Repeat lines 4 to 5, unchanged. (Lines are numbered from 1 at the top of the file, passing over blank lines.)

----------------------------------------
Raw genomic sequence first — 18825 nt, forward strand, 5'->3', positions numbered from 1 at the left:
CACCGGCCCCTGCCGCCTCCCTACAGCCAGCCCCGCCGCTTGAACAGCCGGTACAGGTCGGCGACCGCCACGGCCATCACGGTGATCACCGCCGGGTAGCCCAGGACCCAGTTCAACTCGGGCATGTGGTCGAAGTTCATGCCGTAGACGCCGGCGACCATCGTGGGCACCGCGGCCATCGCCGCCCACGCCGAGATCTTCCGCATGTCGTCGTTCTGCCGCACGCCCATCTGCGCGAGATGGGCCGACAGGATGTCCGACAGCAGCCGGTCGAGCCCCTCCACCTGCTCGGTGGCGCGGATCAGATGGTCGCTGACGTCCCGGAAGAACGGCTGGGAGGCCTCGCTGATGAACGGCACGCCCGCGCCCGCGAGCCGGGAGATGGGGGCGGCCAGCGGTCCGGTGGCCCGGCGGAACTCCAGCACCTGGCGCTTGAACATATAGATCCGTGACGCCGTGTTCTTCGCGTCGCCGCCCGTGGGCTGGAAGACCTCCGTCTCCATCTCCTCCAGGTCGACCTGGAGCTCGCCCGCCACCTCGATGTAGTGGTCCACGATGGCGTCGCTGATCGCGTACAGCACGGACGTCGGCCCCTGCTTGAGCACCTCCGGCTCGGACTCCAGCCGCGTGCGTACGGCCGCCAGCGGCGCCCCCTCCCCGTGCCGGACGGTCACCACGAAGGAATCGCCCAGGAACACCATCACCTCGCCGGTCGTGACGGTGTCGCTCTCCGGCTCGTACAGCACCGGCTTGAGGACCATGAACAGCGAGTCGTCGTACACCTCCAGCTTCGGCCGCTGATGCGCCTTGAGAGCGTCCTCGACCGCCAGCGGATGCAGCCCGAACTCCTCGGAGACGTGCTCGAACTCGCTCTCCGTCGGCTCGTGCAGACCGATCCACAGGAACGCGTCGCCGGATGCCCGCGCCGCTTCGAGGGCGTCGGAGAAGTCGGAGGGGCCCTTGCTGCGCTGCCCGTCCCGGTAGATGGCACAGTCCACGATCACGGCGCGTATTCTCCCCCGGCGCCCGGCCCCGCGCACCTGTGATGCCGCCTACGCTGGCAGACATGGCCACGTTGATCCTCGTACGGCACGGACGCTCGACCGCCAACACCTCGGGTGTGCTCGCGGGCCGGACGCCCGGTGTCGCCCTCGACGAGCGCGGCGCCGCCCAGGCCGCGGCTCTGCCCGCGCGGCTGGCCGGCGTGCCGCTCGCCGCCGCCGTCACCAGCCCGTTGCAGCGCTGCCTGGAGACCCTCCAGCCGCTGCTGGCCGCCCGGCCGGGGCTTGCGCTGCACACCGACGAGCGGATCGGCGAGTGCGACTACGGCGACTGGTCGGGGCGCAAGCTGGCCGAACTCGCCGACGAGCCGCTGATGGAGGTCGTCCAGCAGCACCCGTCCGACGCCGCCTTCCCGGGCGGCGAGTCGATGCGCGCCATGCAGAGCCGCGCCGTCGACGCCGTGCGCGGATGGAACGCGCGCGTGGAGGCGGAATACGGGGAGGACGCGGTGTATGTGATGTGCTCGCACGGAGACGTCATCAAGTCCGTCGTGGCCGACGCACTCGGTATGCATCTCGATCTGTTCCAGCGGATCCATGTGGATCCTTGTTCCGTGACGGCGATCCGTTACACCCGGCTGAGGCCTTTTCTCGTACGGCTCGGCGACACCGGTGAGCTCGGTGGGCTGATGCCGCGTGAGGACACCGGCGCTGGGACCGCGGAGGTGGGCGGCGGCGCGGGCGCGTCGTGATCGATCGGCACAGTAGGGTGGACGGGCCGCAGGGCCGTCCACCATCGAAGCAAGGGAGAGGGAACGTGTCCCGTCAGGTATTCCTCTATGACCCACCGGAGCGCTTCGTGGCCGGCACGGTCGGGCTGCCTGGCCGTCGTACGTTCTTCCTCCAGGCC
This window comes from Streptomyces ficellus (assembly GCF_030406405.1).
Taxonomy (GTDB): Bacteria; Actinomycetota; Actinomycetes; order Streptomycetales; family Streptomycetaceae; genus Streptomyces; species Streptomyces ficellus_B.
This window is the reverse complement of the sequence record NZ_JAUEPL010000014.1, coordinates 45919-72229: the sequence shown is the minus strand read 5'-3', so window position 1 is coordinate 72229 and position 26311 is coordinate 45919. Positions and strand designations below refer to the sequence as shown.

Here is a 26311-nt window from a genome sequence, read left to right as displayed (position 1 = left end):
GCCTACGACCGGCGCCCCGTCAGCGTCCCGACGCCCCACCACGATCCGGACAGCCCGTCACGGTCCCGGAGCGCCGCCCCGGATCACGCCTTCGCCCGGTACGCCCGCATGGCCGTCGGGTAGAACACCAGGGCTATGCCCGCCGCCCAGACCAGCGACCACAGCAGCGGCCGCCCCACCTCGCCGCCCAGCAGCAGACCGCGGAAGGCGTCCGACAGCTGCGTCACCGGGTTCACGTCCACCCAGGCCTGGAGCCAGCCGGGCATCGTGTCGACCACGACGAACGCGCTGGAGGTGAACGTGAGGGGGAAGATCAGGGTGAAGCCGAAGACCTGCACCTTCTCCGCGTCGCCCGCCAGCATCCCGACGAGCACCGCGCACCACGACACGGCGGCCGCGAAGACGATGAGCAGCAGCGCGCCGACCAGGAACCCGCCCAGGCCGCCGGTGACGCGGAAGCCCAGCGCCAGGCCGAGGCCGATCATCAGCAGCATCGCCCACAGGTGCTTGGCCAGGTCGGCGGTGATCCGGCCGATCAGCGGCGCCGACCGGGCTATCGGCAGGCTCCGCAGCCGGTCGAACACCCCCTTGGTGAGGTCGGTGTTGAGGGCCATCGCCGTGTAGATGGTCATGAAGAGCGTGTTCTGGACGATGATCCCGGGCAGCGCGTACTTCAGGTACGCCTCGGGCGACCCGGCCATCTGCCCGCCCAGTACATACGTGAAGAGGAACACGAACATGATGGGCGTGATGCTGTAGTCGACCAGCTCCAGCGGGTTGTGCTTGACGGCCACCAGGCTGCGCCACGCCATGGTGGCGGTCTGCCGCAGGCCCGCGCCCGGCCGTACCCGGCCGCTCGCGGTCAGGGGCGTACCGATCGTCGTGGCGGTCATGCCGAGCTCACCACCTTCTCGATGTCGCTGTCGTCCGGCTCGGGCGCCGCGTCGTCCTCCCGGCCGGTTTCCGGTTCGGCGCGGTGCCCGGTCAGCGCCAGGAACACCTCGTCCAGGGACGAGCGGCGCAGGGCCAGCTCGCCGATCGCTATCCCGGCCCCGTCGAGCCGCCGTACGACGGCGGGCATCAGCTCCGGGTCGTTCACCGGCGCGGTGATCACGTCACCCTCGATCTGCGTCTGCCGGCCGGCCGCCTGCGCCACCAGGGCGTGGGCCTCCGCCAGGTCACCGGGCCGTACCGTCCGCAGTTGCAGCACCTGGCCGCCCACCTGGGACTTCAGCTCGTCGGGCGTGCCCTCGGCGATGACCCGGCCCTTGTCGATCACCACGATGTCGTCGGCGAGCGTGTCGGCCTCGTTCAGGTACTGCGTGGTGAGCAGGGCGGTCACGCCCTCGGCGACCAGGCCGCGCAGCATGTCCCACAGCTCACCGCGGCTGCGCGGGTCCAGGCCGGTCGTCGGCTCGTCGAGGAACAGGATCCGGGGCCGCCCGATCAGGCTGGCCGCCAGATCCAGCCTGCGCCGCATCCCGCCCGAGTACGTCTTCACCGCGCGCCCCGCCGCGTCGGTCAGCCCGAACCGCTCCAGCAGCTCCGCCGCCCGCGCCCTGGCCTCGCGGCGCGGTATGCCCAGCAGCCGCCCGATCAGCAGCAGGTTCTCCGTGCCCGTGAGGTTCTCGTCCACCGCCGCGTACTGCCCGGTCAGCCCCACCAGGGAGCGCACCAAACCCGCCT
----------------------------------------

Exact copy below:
Taxonomy (GTDB): Bacteria; Actinomycetota; Actinomycetes; order Streptomycetales; family Streptomycetaceae; genus Streptomyces; species Streptomyces ficellus_B.
This window is the reverse complement of the sequence record NZ_JAUEPL010000014.1, coordinates 45919-72229: the sequence shown is the minus strand read 5'-3', so window position 1 is coordinate 72229 and position 26311 is coordinate 45919. Positions and strand designations below refer to the sequence as shown.